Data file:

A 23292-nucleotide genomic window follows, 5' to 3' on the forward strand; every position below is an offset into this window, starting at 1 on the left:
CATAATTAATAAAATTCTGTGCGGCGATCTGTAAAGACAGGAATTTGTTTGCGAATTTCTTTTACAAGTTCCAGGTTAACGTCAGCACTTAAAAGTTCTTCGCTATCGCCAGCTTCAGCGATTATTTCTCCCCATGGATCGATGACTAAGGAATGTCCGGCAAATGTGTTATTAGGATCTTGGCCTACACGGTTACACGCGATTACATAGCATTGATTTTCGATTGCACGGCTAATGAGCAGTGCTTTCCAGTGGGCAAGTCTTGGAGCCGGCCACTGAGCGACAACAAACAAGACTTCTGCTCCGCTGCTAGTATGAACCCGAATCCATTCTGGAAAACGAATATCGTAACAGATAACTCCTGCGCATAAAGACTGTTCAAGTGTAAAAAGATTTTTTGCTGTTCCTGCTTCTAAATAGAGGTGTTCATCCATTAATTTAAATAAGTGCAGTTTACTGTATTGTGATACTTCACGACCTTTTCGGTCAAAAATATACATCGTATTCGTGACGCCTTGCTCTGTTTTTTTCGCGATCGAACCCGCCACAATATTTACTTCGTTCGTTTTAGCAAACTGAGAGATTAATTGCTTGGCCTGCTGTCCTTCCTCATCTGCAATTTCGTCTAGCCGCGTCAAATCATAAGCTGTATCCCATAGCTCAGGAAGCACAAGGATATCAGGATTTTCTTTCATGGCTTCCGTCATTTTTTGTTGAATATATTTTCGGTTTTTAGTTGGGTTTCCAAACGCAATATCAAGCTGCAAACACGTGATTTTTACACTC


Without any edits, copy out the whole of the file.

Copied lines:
A 23292-nucleotide genomic window follows, 5' to 3' on the forward strand; every position below is an offset into this window, starting at 1 on the left:
CATAATTAATAAAATTCTGTGCGGCGATCTGTAAAGACAGGAATTTGTTTGCGAATTTCTTTTACAAGTTCCAGGTTAACGTCAGCACTTAAAAGTTCTTCGCTATCGCCAGCTTCAGCGATTATTTCTCCCCATGGATCGATGACTAAGGAATGTCCGGCAAATGTGTTATTAGGATCTTGGCCTACACGGTTACACGCGATTACATAGCATTGATTTTCGATTGCACGGCTAATGAGCAGTGCTTTCCAGTGGGCAAGTCTTGGAGCCGGCCACTGAGCGACAACAAACAAGACTTCTGCTCCGCTGCTAGTATGAACCCGAATCCATTCTGGAAAACGAATATCGTAACAGATAACTCCTGCGCATAAAGACTGTTCAAGTGTAAAAAGATTTTTTGCTGTTCCTGCTTCTAAATAGAGGTGTTCATCCATTAATTTAAATAAGTGCAGTTTACTGTATTGTGATACTTCACGACCTTTTCGGTCAAAAATATACATCGTATTCGTGACGCCTTGCTCTGTTTTTTTCGCGATCGAACCCGCCACAATATTTACTTCGTTCGTTTTAGCAAACTGAGAGATTAATTGCTTGGCCTGCTGTCCTTCCTCATCTGCAATTTCGTCTAGCCGCGTCAAATCATAAGCTGTATCCCATAGCTCAGGAAGCACAAGGATATCAGGATTTTCTTTCATGGCTTCCGTCATTTTTTGTTGAATATATTTTCGGTTTTTAGTTGGGTTTCCAAACGCAATATCAAGCTGCAAACACGTGATTTTTACACTC